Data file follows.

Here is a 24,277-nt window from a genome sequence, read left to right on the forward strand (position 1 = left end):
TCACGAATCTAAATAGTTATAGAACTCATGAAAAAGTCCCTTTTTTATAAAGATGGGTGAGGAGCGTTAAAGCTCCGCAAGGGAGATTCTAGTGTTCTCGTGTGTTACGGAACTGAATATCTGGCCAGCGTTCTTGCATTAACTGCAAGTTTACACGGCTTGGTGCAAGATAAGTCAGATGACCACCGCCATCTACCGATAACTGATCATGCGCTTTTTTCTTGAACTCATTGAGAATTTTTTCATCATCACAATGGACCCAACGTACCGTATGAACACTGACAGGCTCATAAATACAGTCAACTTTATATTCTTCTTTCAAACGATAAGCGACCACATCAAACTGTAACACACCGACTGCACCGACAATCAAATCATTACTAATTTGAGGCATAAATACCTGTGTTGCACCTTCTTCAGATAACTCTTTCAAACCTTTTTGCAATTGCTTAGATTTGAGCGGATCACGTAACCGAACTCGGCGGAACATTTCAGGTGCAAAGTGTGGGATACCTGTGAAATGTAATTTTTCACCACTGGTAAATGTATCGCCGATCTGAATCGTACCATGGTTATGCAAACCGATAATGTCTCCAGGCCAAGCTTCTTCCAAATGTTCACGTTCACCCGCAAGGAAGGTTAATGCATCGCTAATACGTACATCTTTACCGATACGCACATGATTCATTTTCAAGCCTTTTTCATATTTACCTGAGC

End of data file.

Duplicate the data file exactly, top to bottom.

Here is a 24,277-nt window from a genome sequence, read left to right on the forward strand (position 1 = left end):
TCACGAATCTAAATAGTTATAGAACTCATGAAAAAGTCCCTTTTTTATAAAGATGGGTGAGGAGCGTTAAAGCTCCGCAAGGGAGATTCTAGTGTTCTCGTGTGTTACGGAACTGAATATCTGGCCAGCGTTCTTGCATTAACTGCAAGTTTACACGGCTTGGTGCAAGATAAGTCAGATGACCACCGCCATCTACCGATAACTGATCATGCGCTTTTTTCTTGAACTCATTGAGAATTTTTTCATCATCACAATGGACCCAACGTACCGTATGAACACTGACAGGCTCATAAATACAGTCAACTTTATATTCTTCTTTCAAACGATAAGCGACCACATCAAACTGTAACACACCGACTGCACCGACAATCAAATCATTACTAATTTGAGGCATAAATACCTGTGTTGCACCTTCTTCAGATAACTCTTTCAAACCTTTTTGCAATTGCTTAGATTTGAGCGGATCACGTAACCGAACTCGGCGGAACATTTCAGGTGCAAAGTGTGGGATACCTGTGAAATGTAATTTTTCACCACTGGTAAATGTATCGCCGATCTGAATCGTACCATGGTTATGCAAACCGATAATGTCTCCAGGCCAAGCTTCTTCCAAATGTTCACGTTCACCCGCAAGGAAGGTTAATGCATCGCTAATACGTACATCTTTACCGATACGCACATGATTCATTTTCAAGCCTTTTTCATATTTACCTGAGC